9. Molecular Orbitals and      Molecular Structure   Previous PageNext Page
     Larger Diatomic Molecules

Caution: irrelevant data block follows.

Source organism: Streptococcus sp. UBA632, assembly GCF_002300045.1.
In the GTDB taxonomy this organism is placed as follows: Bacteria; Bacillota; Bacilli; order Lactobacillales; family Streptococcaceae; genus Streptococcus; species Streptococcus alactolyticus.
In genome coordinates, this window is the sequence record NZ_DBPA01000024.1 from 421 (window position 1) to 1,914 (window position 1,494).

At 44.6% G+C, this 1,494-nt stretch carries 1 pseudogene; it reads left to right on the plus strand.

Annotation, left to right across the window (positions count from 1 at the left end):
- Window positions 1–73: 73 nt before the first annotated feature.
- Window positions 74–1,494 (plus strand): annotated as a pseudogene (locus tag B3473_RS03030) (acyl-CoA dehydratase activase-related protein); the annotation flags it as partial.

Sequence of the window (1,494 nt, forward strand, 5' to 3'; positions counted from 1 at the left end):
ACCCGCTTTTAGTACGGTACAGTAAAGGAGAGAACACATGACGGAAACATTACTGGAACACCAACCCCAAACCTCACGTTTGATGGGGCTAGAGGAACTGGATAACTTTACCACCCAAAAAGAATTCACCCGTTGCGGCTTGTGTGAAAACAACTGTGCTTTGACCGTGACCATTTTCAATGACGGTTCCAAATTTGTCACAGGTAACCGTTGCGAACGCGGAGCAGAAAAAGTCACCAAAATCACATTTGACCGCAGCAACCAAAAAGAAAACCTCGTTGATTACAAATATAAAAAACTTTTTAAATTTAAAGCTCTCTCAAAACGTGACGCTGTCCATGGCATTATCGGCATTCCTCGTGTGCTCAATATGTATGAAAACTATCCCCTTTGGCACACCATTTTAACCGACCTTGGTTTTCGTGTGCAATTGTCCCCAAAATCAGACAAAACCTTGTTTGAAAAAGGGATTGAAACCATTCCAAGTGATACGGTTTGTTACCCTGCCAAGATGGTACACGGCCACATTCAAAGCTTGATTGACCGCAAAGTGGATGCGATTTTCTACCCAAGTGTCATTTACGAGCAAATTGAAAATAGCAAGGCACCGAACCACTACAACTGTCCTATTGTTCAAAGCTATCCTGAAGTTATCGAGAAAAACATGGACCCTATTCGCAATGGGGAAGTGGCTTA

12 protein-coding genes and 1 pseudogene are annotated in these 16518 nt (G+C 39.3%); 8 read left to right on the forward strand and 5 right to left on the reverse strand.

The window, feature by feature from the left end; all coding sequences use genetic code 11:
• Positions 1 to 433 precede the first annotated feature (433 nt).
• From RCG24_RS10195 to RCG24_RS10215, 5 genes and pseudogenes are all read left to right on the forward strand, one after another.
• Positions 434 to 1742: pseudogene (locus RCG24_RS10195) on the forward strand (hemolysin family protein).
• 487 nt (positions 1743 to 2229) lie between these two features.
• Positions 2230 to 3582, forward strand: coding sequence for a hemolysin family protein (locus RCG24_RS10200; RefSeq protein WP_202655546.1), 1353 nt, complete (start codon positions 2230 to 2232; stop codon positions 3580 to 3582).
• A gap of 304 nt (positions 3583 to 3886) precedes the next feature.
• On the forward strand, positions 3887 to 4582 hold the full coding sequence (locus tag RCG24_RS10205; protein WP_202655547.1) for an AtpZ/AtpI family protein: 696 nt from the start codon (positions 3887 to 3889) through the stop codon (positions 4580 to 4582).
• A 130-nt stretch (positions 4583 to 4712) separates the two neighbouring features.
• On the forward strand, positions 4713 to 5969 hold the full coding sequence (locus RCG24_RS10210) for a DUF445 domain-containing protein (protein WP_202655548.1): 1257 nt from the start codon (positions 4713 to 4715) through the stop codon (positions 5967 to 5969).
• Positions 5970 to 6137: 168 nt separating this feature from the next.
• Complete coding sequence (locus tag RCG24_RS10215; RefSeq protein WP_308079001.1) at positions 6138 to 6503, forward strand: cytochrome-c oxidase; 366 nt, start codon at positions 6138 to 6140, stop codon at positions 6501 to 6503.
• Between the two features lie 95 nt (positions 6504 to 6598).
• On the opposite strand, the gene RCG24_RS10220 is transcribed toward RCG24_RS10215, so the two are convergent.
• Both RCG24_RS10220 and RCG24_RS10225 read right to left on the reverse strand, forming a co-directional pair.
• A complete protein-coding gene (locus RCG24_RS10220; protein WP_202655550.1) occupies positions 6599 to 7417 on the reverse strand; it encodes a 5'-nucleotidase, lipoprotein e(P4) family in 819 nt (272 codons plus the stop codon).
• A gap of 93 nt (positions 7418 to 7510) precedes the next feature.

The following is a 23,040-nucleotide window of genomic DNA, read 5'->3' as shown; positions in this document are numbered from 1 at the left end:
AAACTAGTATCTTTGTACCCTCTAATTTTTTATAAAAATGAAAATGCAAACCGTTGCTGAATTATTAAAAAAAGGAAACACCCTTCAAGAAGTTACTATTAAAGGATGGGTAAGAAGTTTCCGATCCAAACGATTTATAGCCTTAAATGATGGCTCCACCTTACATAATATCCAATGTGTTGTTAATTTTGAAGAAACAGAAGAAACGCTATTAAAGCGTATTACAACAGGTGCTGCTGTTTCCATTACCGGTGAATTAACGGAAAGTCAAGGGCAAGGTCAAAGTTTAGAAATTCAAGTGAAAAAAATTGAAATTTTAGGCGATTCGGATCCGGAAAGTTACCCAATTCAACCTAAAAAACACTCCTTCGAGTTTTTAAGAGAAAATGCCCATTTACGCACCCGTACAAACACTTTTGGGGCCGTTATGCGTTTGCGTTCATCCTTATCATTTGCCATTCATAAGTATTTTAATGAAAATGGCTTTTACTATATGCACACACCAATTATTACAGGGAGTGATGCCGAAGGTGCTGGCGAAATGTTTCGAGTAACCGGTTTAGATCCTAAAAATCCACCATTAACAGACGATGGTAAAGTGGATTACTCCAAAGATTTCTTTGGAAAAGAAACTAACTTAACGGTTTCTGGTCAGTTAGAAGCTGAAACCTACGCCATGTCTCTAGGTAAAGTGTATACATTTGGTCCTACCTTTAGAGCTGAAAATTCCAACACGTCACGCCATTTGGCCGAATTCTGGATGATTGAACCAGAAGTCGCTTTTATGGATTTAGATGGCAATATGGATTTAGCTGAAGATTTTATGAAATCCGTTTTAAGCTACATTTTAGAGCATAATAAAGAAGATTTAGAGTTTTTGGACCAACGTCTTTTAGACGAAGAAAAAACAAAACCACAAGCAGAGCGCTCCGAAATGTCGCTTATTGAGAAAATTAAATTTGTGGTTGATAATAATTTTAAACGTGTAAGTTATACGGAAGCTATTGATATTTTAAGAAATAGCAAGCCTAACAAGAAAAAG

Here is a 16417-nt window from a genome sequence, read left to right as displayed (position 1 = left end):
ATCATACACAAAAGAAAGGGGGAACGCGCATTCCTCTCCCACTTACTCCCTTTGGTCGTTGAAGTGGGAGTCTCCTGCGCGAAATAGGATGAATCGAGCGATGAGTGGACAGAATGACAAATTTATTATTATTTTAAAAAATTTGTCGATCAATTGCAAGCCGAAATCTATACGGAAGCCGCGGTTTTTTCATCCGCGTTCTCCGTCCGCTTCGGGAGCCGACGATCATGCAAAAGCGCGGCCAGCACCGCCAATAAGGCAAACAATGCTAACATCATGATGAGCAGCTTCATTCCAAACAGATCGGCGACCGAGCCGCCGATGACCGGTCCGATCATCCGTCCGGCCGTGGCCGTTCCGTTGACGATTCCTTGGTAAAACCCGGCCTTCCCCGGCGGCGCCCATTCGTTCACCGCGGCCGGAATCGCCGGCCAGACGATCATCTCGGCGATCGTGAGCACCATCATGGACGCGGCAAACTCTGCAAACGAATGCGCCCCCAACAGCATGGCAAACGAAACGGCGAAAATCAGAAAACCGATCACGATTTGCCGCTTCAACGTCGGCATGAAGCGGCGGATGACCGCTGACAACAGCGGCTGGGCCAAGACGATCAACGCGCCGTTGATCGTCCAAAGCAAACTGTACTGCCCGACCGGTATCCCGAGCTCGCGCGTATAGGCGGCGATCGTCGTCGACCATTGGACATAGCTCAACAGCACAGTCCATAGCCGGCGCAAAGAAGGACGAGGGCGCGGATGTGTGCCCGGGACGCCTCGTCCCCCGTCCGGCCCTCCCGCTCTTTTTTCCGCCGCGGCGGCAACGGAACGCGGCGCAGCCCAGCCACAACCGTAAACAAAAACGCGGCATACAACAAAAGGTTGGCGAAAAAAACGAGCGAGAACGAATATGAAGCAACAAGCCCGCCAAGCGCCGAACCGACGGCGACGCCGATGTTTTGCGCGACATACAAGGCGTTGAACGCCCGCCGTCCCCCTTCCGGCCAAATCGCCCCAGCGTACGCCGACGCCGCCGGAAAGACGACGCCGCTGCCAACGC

As with H, , and , we can establish the number of bonds between atoms in these molecules by counting the net number of bonding electrons and dividing by two, since we are accustomed to calling two bonding electrons a "bond." Li, found when lithium metal is vaporized, has a single bond. Be has no net bonding for the same reason He. has none, so vaporized Be consists of single atoms. B has a single bond, C a double bond, N and CO triple bonds, and 0 a double bond because of the disruptive effect of the and antibonding electrons. F has only a single bond, and Ne has no bond at all, like He and Be . These predictions about bond order from MO theory correspond quite well with the observed bond lengths and bond energies, which are tabulated below the filling diagrams. Bond lengths decrease and bond energies increase with increasing bond order from B to N, and then reverse their trends as the bond order decreases from N to Ne. N and CO have the same bond structure and show similar bond lengths and bond energies. The single-double- triple-double-single sequence of bond orders for B through F is entirely the consequence of the order of energies of the MO's as diagramed at the left. If this sequence of energy levels had been different-if all the bonding MO's had come before the antilionding, for example-then the predictions of bonding in diatomic molecules by MO theory would have been quite wrong.

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